U.S. Pat. No. 5,398,464 also discloses a flat, plane cover for gutters which is supported by retaining rods. The retaining rods do not surround the front edge of the gutter but are inserted into a protrusion in the front edge of the gutter and are curled and folded multiple times so as to be held in the gutter and also to secure the front edge of the leaf-deflection screen. This multiply folded region of the retaining rod must be fixed in its folded position by a rivet, screw, or the like, and secure the leaf-deflection screen with the aid of this rivet, screw or the like, and also secure the retaining rod to the gutter which itself is penetrated by the rivet, screw or the like. The process of mounting using such attachment means is complex and requires partial destruction of the gutter resulting from the provision through the gutter of the matching holes needed to accommodate the attachment means, such as rivets, screws and the like.
The object of the invention is to create an attachment device for leaf-deflection tubes which simplifies the mounting of leaf-deflection tubes, which permits the mounting of leaf-deflection tubes of fully or partially circular cross section, and which ensures lasting and secure retention of the leaf-deflection tubes in their intended mounting position.
This goal is achieved by the attachment device having drain openings and a retaining rod according to the teaching of the present invention.
The invention proposes, in other words, using retaining rods which extend transversely through the leaf-deflection tube. These retaining rods, having been appropriately bent or angled at one end, surround the front edge of the gutter and thus ensure reliable protection against lifting forces. In addition, these retaining rods have a second end which is attachable to the roof structure. There are multiple variations depending on the roof design.
If the retaining rod is passed through the drain openings of the leaf-deflection tube, not only is any pressure acting from above on the leaf-deflection tube precluded but the leaf-deflection tube is secured both against upwardly and downwardly acting forces. A leaf-deflection tube with a not-fully-circular cross section is thus securely held in its prescribed mounting position and is not forced down into the gutter.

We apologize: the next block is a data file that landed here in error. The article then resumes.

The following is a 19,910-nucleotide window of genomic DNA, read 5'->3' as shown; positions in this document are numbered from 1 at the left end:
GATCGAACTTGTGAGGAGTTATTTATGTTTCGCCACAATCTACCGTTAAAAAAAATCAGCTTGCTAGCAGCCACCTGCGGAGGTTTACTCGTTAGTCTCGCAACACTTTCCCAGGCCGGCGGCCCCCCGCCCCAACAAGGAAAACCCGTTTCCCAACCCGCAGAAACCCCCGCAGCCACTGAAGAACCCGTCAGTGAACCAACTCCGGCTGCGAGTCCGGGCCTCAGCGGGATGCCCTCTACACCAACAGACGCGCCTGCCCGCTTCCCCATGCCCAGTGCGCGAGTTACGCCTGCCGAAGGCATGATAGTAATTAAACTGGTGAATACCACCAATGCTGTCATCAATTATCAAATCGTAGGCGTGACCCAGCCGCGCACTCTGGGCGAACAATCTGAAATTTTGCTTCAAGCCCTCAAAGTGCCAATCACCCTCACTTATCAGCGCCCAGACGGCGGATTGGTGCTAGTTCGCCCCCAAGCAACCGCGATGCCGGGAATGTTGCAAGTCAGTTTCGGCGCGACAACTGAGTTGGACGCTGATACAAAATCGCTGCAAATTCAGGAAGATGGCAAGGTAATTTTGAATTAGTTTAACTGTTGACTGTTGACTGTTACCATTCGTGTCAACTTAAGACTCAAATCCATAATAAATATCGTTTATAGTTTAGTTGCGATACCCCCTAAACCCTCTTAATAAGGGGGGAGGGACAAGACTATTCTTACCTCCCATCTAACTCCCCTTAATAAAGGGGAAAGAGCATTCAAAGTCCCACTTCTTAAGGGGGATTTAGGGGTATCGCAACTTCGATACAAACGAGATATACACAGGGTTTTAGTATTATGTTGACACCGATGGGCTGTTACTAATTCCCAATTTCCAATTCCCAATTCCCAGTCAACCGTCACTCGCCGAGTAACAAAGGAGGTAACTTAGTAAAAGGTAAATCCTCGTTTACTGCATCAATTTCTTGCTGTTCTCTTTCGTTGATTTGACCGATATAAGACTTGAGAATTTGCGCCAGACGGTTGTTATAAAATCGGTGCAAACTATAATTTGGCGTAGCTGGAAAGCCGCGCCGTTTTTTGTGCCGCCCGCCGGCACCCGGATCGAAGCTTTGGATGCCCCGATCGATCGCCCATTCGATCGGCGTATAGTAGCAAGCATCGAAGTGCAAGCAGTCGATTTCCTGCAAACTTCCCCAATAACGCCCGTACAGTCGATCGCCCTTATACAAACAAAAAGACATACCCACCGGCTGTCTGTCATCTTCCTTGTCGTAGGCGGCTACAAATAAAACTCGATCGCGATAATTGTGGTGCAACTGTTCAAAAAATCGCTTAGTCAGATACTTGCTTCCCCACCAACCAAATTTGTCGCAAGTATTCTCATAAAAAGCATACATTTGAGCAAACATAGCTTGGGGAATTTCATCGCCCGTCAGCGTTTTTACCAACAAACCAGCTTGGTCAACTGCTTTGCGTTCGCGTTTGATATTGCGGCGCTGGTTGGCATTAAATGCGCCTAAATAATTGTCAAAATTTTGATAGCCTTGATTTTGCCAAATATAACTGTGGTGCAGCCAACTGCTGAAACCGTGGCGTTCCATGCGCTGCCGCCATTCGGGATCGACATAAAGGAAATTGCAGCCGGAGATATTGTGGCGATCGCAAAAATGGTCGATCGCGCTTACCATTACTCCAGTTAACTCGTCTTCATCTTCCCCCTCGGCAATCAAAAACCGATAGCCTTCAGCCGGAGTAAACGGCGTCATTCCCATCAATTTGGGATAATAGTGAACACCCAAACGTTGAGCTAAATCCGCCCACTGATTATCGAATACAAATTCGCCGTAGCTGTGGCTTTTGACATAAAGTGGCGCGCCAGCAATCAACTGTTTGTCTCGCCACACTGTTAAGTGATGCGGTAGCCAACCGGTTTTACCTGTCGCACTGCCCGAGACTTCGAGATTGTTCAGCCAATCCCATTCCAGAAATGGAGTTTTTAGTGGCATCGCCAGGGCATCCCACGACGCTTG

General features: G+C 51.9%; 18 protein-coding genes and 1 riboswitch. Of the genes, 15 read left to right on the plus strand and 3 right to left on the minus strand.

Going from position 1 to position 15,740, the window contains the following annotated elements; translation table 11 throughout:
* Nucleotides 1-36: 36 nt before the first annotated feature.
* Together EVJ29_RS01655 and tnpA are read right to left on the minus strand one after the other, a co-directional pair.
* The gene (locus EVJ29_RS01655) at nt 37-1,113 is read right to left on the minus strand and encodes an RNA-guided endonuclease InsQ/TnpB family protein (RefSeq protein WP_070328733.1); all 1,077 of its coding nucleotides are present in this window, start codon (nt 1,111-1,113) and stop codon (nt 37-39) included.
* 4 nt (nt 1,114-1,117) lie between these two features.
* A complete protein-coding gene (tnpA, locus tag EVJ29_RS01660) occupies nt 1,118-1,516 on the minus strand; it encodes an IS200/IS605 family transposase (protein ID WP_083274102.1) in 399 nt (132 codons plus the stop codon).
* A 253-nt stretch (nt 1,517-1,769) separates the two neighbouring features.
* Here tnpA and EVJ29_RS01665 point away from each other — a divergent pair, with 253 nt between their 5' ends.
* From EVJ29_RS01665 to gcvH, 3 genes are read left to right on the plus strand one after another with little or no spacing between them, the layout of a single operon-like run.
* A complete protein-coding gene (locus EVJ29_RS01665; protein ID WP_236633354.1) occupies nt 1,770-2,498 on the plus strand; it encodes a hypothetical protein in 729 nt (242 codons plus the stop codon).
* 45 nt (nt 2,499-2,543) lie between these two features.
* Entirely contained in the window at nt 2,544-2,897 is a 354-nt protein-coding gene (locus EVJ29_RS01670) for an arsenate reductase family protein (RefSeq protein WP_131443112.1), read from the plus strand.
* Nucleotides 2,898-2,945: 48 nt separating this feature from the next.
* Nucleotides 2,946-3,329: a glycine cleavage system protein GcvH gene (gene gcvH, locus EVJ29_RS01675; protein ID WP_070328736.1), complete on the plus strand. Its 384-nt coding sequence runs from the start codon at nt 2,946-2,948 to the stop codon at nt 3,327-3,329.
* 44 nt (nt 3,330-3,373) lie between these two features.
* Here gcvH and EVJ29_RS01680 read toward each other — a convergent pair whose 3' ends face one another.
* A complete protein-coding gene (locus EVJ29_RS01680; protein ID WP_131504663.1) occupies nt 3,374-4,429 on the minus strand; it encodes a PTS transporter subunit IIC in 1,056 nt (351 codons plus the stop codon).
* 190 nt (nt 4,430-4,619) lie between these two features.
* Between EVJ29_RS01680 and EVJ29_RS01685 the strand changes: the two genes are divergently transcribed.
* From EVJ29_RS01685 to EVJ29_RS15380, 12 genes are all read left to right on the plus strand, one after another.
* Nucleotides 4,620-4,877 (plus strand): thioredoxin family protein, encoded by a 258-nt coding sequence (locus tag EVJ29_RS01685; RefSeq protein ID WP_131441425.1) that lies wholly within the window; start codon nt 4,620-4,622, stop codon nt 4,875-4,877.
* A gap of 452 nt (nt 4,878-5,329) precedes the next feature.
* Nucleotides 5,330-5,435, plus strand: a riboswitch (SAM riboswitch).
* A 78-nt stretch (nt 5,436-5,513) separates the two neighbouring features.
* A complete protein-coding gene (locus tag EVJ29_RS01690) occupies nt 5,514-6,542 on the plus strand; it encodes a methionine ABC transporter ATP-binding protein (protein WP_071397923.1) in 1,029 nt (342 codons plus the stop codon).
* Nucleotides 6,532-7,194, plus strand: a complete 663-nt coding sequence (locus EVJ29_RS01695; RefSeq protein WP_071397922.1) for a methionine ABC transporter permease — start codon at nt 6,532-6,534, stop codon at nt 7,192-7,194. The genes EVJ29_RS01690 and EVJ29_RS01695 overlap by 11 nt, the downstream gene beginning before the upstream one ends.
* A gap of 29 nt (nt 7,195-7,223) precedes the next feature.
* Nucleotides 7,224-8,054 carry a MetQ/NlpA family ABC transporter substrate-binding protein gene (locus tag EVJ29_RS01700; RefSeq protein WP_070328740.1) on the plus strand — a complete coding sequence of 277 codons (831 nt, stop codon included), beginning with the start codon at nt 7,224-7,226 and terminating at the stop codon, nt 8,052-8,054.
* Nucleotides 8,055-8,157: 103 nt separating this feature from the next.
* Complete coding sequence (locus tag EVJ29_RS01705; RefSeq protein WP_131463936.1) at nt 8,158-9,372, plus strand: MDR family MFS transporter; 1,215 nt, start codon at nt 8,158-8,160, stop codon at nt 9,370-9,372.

Such leaf-deflection tubes of partially circular cross section may be desirable and not only for reasons of low material cost:
Just as with traditionally known leaf-deflection tubes of circular cross section, the convex upwardly arched arrangement of these gutter covers advantageously permits leaves on this cover to be dried out and blown off by the wind.
Compared with the known type of leaf-deflection tube with a completely circular cross section, an advantageous effect is that the inner cross section of the gutter remains completely unobstructed so that very fine dirt penetrating the openings of the leaf-deflection tube is not retained by the gutter, which would eventually result in gradual blockage of the gutter.
In the context of the present invention, the term “leaf-deflection tube” refers explicitly not only to the known leaf-deflection tubes with closed circular cross sections but also to strips of screen or perforated sheet material or the like when these strips are mounted in the gutter to form a convex upward arch.
An especially simple provision may be to pass the second end under the roof covering, for example under the roof tiles which due to their inherent weight are able to reliably secure the covering against lifting forces.
Attachment of the already mounted sections of a leaf-deflection tube eliminates any need to subsequently readjust the already mounted section after mounting an additional section of the same leaf-deflection tube. The leaf-proof joining of two adjacent leaf-deflection tubes is also ensured by this approach. Despite the higher utilization of materials and the time requirement for attaching the leaf-deflection tubes, the result for the industrial user is a savings of time and costs, initially during the mounting process and subsequently as a result of fewer complaints.
Another feature may be provided in which the retaining rods are designed in a different shape, e.g. bent, so that the second end is angled upward as compared with the rest of the retaining rod so as to facilitate easy insertion of the second end into the roof structure, for example under the roof tiles. It may be advantageous, however, to design the retaining rods to be elastically deformable so that the retaining rod may be optimally and simply adapted to any given roof design irrespective of the design of the roof.